I never thought I would enjoy a book that a large portion of it had to do with the apartheid era in South Africa, but I found this book to hold my attention well and be educational. This story is told from a female reporter's point of view. It had me hooked from the very first chapter where she is beaten and left in a ditch to die by Mexican drug dealers.
Amanda Eyre Ward does an excellent job of twisting the past and present and catching you off guard once again in this book. Nadine, the main character, took awhile to warm up to - she's a bit prickly! But she grew on me as the story progressed and I ended up admiring her grit and gumption.
I LOVE Ward's stuff. I stumbled upon SLEEP TOWARDS HEAVEN about 2 years ago and have been hooked since. I did this one as a book on CD, but I was gripped from the first word and really was pulling for Dr. Duarte! I loved his character. Such a heavy subject dealing with apartheid, but the story moved quickly and logically and I had to see how it ended.
This is my least favorite of Amanda Eyre Ward's books, perhaps because the main character is so unlikeable. I enjoyed learning a bit more about South Africa and apartheid, but the story was a little confusing in some parts. An uneven read for me.
I love Amanda Eyre Ward, but I was so disappointed with this one. I read about 50 pages and just didn't care enough about the characters to continue on.
I loved Sleep Toward Heaven and How to Be Lost, but this book didn't grab my attention like they did. I just couldn't get into it.
I liked this book but it was a bit hard to follow. There are a lot of different story threads running through this short book and it was sometimes hard to keep them straight. I'm not completely sold on why the Nantucket to Stardom bit needed to be included. It felt like it actually took away from the South African story line, although you can see the parallel themes of home, finding yourself, safety or illusion thereof. This book did make me want to read more about South Africa and I will most likely read more from this author.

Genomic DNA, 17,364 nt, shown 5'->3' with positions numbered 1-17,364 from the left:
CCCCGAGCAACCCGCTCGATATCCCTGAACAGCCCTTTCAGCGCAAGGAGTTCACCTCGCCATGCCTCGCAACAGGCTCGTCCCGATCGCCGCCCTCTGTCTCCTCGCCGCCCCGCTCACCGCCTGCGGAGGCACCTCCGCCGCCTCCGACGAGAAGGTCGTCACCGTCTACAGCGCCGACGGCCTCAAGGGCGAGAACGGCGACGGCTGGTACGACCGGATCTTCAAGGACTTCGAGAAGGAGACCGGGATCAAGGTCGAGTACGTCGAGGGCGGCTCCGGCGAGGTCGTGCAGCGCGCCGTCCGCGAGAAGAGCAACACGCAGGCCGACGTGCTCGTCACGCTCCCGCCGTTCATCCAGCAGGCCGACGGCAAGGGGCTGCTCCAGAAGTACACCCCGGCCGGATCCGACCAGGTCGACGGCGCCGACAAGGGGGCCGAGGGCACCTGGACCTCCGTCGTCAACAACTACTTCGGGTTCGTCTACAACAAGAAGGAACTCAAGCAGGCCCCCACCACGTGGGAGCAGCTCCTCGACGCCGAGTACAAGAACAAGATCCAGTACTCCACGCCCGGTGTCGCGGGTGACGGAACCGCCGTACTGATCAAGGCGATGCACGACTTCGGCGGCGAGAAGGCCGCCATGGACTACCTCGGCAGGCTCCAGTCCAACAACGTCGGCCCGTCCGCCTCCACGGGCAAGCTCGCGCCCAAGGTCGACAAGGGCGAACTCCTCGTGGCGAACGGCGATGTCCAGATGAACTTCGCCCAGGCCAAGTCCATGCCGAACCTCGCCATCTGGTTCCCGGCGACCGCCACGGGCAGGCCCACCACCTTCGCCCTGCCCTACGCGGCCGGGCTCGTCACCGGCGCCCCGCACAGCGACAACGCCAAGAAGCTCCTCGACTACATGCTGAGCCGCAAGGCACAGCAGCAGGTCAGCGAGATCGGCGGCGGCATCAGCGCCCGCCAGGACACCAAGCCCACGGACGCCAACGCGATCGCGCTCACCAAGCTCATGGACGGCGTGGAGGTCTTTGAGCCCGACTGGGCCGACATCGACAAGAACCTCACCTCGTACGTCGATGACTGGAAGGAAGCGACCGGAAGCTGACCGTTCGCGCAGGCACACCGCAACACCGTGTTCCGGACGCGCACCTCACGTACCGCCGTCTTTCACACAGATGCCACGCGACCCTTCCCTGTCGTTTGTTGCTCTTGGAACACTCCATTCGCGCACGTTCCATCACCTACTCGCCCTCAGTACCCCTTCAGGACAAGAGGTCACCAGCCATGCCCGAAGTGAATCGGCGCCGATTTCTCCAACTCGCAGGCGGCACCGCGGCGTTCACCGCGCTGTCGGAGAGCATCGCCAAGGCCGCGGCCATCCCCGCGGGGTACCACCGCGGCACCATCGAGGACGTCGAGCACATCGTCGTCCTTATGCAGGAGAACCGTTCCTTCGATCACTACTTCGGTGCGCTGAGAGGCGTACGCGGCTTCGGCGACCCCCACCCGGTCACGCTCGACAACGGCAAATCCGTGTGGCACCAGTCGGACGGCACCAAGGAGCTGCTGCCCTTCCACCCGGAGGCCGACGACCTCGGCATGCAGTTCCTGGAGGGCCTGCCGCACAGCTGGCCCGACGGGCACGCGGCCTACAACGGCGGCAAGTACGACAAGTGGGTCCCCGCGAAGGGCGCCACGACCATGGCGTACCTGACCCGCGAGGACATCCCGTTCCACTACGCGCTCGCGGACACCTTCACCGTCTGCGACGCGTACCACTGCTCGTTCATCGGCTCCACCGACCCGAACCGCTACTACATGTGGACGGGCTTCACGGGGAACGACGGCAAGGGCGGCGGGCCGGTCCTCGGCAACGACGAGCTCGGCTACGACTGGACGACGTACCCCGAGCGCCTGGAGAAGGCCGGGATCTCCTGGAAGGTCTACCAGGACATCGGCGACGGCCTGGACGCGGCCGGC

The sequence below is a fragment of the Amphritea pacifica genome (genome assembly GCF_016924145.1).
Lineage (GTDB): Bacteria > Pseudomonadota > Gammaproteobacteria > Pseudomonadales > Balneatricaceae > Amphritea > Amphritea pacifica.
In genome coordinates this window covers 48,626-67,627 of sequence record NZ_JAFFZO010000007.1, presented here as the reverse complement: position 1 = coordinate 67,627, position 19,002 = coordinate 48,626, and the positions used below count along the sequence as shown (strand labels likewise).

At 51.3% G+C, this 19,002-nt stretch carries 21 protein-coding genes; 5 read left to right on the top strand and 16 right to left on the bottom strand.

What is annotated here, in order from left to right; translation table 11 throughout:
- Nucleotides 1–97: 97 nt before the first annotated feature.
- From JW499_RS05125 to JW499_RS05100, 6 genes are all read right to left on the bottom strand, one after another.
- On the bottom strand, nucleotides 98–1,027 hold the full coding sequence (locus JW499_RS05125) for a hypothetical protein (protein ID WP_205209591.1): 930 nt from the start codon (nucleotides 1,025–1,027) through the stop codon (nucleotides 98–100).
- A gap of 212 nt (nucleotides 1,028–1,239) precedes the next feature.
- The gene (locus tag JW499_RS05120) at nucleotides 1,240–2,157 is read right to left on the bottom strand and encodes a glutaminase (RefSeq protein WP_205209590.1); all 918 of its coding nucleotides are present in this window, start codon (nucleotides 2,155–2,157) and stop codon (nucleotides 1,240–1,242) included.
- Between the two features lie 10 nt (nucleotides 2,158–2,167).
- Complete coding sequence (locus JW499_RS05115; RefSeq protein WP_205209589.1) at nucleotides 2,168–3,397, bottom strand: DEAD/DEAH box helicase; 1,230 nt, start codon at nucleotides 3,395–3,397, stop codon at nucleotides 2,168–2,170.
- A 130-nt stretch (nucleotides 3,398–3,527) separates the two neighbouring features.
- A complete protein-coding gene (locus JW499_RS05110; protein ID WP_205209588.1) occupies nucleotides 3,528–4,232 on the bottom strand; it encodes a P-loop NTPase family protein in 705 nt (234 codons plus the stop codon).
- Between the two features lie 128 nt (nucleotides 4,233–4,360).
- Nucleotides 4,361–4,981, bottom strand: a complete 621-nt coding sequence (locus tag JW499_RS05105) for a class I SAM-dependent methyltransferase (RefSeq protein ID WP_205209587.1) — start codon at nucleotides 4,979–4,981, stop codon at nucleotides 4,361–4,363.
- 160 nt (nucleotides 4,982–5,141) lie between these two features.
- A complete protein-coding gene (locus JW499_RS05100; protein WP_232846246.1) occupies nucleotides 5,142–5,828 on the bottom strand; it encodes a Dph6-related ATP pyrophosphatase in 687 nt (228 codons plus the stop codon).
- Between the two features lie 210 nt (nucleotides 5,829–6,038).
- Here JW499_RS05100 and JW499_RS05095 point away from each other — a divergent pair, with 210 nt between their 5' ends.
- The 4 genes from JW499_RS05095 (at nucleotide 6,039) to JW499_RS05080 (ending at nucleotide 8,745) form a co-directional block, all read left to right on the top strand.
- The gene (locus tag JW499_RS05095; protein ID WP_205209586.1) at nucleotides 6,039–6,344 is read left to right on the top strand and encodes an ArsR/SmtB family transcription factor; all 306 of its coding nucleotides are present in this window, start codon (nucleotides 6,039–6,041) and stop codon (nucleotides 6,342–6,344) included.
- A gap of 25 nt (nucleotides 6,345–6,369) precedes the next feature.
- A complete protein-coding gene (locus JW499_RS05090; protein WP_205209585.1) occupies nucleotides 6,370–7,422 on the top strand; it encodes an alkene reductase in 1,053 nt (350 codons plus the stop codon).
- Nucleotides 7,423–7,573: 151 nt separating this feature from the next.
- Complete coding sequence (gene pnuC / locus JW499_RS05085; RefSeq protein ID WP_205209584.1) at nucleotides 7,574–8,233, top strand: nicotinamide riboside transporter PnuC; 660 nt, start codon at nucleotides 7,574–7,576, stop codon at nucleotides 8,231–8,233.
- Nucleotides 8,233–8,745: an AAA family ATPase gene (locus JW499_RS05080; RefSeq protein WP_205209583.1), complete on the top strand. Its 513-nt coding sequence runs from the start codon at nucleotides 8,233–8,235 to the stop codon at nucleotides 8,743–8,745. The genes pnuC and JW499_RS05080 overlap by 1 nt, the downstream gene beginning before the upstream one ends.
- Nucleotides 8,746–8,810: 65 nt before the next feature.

I loved the book ..couldn't put it down..grabbed your heartstrings and wouldn't let go!!!
The protagonist is a female reporter who thrives on going to world trouble spots seeking a scoop. "A steady paycheck still eluded her. It was part of the job: stringers paid their own way, hoping to sell enough stories to cover plane tickets, hotels (or crummy apartments), meals. Sometimes Nadine was forced to share a room with a more established reporter. Eugenia often bought Nadine's stories, but Nadine dreamed of a steady position (28)." I admire these reporters and was disappointed when Pacifica Radio began to use Al-Jazeera (I've never seen it spelled out) instead of various striving reporters, although it turned out the SOBs weren't paying the stringers and nearly put one operation that supplied them material into receivership. The author offers a nice contrast with Nadine's best friend from growing up who has a conventional life with husband and kids. Nadine is a tough bird but she needs to be in this business. Remember how badly Egyptians treated women reporting on and participating in their revolution.